Good Bye to Officer Craig Medon After 25 Years

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Today we said goodbye to Officer Craig Medon after 25 years of service.

If you are from this community you know Craig.  He came in every day of those 25 years and gave us his best each and every day.  He treated the people of this community to his friendly smile and caring manner every day of those 25 years. Craig is a tremendous example of the best that policing can offer.  He was not only a high quality police office but he always valued his roles as husband, father and friend to many people.  He truly lives his values.

At his last Field Training Officer meeting, he left them with his personal philosophy.  The sergeant was so impressed he made sure I got a copy as well.

What I Have Learned from Myself and Others in Law Enforcement

“Excellence is to do a common thing in an uncommon way.” – Booker T. Washington

What can help a police officer succeed and having a lasting career?  I would like to pass along the following that I think could be beneficial.

DO YOUR JOB TO THE BEST OF YOUR ABILITY- We all have heard the saying that it’s not about steering the ship in calm waters, it’s about steering the ship during rough seas. REgardless of what is taking place around you, strive to perform at your best.  I have learned that taking shortcuts have a way of coming back to haunt us.

FOLLOW YOUR MORAL COMPASS – Along with a badge, police work comes with a lot of power in which a few might think that they are immune and above the average citizenry.  As yourself, “If I do what I am considering, would I want my family to know about it?”  If something does not feel right, it probably isn’t right.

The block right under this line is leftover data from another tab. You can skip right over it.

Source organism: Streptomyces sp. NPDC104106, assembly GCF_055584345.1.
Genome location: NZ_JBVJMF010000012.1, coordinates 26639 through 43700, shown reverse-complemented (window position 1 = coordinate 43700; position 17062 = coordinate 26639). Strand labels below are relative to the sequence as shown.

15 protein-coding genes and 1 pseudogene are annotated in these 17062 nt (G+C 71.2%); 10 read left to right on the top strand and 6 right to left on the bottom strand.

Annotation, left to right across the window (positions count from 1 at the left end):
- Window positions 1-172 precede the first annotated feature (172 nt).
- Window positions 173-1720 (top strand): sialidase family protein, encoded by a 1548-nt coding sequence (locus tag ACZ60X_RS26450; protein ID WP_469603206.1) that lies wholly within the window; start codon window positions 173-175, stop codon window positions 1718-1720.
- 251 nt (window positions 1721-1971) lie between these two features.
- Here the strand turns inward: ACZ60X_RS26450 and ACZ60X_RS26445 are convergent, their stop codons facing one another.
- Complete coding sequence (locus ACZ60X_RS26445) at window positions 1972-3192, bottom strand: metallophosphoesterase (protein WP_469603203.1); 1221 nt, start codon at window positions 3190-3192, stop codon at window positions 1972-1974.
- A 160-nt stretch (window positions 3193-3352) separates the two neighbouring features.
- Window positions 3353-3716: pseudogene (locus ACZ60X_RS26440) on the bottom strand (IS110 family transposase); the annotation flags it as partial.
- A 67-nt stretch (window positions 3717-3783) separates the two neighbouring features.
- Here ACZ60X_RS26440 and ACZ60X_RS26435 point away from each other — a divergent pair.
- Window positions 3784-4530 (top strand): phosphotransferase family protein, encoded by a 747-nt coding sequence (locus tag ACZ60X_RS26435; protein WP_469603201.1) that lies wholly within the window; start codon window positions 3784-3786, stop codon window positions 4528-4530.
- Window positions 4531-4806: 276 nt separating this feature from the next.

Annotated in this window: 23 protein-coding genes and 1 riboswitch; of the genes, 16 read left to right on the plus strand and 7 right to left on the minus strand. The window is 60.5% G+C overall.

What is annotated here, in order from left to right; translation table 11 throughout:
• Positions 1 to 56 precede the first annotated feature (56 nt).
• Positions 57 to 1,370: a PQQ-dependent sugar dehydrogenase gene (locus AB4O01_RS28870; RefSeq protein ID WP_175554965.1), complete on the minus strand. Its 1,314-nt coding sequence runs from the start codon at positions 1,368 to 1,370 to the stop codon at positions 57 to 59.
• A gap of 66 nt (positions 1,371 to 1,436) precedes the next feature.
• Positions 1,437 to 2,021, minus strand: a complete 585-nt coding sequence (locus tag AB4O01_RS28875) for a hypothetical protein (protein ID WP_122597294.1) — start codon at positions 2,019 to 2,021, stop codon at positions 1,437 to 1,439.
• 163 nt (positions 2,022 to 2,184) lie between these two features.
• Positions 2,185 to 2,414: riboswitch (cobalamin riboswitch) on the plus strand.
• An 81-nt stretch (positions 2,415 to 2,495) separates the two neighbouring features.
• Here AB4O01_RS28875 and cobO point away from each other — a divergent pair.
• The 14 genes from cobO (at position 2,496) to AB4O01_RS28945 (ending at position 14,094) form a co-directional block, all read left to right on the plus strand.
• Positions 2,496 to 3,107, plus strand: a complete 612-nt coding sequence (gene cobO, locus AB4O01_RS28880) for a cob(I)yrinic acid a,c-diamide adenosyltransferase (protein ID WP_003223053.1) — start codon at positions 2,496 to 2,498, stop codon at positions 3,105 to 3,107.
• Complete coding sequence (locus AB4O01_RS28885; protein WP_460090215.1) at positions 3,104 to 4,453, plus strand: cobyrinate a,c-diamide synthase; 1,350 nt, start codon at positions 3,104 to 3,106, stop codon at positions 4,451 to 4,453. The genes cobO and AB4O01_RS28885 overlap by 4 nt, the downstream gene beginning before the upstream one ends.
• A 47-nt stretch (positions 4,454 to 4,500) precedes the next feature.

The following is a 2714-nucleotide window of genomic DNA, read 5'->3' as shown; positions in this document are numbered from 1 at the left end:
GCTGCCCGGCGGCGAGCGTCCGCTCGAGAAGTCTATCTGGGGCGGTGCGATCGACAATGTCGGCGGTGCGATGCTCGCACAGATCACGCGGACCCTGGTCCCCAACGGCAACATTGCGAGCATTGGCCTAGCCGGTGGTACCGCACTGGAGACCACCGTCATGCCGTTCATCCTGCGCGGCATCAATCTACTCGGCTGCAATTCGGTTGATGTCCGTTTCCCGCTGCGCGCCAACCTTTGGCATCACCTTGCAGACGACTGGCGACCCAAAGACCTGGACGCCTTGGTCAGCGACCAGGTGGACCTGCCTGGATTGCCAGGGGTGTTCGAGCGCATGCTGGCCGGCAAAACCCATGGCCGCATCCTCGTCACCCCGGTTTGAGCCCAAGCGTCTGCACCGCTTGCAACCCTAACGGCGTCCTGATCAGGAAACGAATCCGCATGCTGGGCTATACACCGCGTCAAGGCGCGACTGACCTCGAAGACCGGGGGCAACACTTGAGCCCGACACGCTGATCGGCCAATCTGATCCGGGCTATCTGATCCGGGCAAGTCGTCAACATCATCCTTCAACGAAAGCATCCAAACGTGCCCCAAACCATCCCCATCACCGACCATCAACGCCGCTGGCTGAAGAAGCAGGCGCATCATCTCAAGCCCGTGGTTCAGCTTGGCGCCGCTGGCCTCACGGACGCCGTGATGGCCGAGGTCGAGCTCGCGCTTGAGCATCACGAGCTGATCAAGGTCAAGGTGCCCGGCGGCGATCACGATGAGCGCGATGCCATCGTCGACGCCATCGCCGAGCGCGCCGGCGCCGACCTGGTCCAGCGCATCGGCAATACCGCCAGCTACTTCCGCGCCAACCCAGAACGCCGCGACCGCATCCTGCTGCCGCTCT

BE CAREFUL WHAT YOU SAY AND TO WHOM – Sometimes we can be our own worst enemy when we don’t think before we speak and we regret what we have said.  Seek out someone you completely trust and can confide in.

THINK SOLUTIONS – Is the glass half empty or full?  We all know officers who complain about anything and everything.  Yet, they don’t take any action to improve their situation.  Seeing ourselves as part of the solution and not the problem is important in proving ourselves as well as the police department.

THERE’S NO “I” IN TEAM – This is about taking care of each other in times of need because sooner or later you will need the help of another co-worker.  Comrade and bonds on a given shift strengthen when this concept is carried out by fellow officers.  It’s about an officer taking a call for you so that you can go to lunch.  Perhaps you need someone from another shift to come in early to cover a few hours so that you can leave.  It’s a great feeling knowing that officers will step up and help you because they know you will do the same for them.

EMBRACE CHANGE – When I started police work, there were no computers, rifles, cameras, defibrillators or KIEWS in the patrol cars.  Officers didn’t carry cell phones, reports and tickets were handwritten, and my duty weapon was a .357 Magnum six shot revolver.  Fingerprints were taken with ink.  Companies and organizations change to remain competitive as well as to deliver improved products and services.  Policing is no different.  While changes sometimes is not easy, know that the world around us is always changing.  Even and old dog can learn a new trick.

Officer Craig Medon

Auburn HIlls Police Department

Good luck on the rest of your life, Craig.   We are all better off just from having worked with you.  You made this a better community and a better organization.  Thanks for all you gave us.